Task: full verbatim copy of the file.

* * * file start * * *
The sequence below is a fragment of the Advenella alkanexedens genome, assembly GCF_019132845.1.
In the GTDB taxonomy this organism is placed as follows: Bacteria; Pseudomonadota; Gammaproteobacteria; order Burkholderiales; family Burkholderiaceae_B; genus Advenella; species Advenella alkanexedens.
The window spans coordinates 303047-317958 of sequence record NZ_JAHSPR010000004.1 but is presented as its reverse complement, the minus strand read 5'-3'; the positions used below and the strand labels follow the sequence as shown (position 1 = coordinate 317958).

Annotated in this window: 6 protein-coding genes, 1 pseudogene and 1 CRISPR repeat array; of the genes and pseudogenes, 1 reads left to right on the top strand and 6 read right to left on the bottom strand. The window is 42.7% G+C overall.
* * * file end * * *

The sequence below is a fragment of the Advenella alkanexedens genome, assembly GCF_019132845.1.
In the GTDB taxonomy this organism is placed as follows: Bacteria; Pseudomonadota; Gammaproteobacteria; order Burkholderiales; family Burkholderiaceae_B; genus Advenella; species Advenella alkanexedens.
The window spans coordinates 303047-317958 of sequence record NZ_JAHSPR010000004.1 but is presented as its reverse complement, the minus strand read 5'-3'; the positions used below and the strand labels follow the sequence as shown (position 1 = coordinate 317958).

Annotated in this window: 6 protein-coding genes, 1 pseudogene and 1 CRISPR repeat array; of the genes and pseudogenes, 1 reads left to right on the top strand and 6 read right to left on the bottom strand. The window is 42.7% G+C overall.